Success for the Make Renting Right campaign! find out more

Make Renting Right

We did it!

The new Private Housing (Tenancies) (Scotland) Bill has now been passed by the Scottish Parliament. At the end of 2017 this new legislation will be introduced and private renters will have a more secure home!

Thank you to all our supporters who have helped us to effectively engage with the Bill process to make a huge difference for the 330,000 households who live in private rented accommodation.

There’s still more to do though – we need to ensure this legislation works well in practice when it’s introduced and that private renters know about their new rights.

This campaign has finished but your support is always welcome. Join us to campaign for better housing. Sign up below.

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We called for

  1. Stability for people wanting to make rented housing their home.

    Stability

    A stable private rented sector would be good for both tenants and landlords, as it would ensure that renting privately is seen as a positive choice for all.

    If tenants feel more secure in their homes, they can play a bigger part in their community whether that’s children settled in school, local initiatives or getting to know neighbours.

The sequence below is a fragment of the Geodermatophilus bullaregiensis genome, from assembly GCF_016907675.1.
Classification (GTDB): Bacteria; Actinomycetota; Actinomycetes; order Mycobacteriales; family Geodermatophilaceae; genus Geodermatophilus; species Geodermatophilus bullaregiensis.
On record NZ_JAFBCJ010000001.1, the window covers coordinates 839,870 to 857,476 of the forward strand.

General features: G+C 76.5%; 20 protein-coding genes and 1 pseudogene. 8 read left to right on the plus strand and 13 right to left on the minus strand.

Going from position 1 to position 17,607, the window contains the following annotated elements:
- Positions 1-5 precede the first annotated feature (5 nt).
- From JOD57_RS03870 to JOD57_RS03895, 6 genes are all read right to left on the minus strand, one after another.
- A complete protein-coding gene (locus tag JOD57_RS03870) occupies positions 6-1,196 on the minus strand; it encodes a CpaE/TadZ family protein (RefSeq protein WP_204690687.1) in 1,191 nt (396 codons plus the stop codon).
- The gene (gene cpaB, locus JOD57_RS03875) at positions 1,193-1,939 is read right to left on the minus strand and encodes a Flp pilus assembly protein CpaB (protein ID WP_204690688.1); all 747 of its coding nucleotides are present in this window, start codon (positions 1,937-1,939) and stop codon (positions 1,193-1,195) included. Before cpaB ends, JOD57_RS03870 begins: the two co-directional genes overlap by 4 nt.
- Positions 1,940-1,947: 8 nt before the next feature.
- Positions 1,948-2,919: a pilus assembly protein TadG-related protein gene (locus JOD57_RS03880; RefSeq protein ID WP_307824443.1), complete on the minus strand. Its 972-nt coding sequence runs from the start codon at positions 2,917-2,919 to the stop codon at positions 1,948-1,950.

Security, from the fear of eviction for no reason, will help build a valuable, trusting relationship between all landlords and tenants. And landlords benefit from more secure and guaranteed income.

  2. Flexibility for people to stay in their home as long as they need.

    Flexibility

    The private rented sector is changing. Current demand suggests that while some people want the option of a tenancy that lasts for as long as they need it, others want flexibility if they need to move.

    We want a tenancy regime that can respond to people’s needs and work for both landlords and tenants. For tenants, it is about striking the balance between being able to live as long as they need in a property, with due consideration given to the landlord in terms of adequate notice when they want to leave.

  3. A modern tenancy that gives security and flexibility for tenants AND landlords.

    A modern tenancy

    To meet current and future demand in the private rented sector, we need a modern tenancy agreement which works for both tenants and landlords.

    That means a more secure tenancy for people who need it and modernisation of the processes and timeframes for landlords, should they need someone to leave their property.

    A modern tenancy regime for private renters should reflect that the sector is growing and need to work for different individuals and families.

  4. A fair system for sorting out renting problems when they occur.

    A fair system

    When problems do occur, we want to see a better way of resolving them.

    The introduction of the Private Rented Sector Tribunal, a formal dispute resolution process, where both tenants and landlords can have easy access to help resolve issues, will help achieve this.

  5. Predictable rents for tenants and landlords.

    Predictable rents

    We want to see a private rented sector where rents are fair and a system where any rent increases are proportionate and structured so tenants can prepare for changes in their rent.